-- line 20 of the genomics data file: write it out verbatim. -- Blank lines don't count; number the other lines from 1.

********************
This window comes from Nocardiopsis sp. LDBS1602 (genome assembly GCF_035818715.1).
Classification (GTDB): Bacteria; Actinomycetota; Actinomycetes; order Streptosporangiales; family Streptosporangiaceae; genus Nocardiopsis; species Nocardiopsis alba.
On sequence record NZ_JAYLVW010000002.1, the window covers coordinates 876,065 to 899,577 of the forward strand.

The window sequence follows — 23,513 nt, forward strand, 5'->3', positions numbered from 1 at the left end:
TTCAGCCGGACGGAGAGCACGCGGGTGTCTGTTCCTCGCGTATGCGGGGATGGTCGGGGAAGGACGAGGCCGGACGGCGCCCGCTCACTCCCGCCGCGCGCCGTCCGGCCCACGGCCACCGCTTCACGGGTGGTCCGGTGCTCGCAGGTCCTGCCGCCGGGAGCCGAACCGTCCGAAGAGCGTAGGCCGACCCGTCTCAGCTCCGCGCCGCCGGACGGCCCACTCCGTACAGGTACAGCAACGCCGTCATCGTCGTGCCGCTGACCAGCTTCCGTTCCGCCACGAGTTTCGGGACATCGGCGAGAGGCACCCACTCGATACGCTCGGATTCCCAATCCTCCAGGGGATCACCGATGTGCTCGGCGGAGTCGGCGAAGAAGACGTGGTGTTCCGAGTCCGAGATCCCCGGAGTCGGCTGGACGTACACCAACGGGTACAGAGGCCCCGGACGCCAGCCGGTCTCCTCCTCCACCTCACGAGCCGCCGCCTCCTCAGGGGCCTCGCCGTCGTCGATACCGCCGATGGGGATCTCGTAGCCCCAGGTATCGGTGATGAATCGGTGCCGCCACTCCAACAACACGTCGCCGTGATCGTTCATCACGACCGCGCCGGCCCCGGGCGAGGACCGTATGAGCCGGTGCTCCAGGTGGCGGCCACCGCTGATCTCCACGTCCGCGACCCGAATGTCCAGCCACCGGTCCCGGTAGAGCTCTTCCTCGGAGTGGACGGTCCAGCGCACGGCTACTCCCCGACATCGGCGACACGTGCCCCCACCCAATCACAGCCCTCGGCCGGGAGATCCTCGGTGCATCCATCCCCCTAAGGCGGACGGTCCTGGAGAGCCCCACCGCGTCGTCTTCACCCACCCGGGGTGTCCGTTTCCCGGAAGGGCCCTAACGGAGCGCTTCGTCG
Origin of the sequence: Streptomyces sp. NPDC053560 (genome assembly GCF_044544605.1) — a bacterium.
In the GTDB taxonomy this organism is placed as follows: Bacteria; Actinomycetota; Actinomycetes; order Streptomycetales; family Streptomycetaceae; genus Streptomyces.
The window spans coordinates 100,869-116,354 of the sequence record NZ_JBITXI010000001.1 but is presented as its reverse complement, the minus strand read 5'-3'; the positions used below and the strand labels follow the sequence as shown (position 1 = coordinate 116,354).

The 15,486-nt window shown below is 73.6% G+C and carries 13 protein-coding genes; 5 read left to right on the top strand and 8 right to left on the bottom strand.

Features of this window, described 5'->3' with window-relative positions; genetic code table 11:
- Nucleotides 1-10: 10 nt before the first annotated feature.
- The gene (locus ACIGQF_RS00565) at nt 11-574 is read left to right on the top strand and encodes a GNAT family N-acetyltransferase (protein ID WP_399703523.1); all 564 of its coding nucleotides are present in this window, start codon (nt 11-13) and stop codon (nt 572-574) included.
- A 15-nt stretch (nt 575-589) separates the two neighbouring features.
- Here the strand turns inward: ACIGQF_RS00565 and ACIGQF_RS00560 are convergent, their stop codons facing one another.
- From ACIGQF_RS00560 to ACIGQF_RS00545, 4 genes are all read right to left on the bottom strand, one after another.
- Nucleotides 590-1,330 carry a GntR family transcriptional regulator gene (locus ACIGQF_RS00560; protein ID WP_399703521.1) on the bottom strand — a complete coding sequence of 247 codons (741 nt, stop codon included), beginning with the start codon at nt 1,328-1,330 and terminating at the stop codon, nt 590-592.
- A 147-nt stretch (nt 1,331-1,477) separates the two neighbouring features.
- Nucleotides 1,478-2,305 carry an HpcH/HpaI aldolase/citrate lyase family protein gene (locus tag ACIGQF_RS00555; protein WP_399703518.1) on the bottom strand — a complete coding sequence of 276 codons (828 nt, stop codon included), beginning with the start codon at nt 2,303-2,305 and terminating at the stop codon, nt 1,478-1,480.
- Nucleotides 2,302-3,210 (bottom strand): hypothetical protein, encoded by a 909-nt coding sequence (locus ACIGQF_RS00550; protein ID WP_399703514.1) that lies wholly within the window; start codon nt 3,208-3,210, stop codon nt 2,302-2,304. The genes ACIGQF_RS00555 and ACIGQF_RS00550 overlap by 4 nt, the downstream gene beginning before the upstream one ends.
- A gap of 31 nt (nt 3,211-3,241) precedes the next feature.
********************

- A gap of 31 nt (nt 3,211-3,241) precedes the next feature.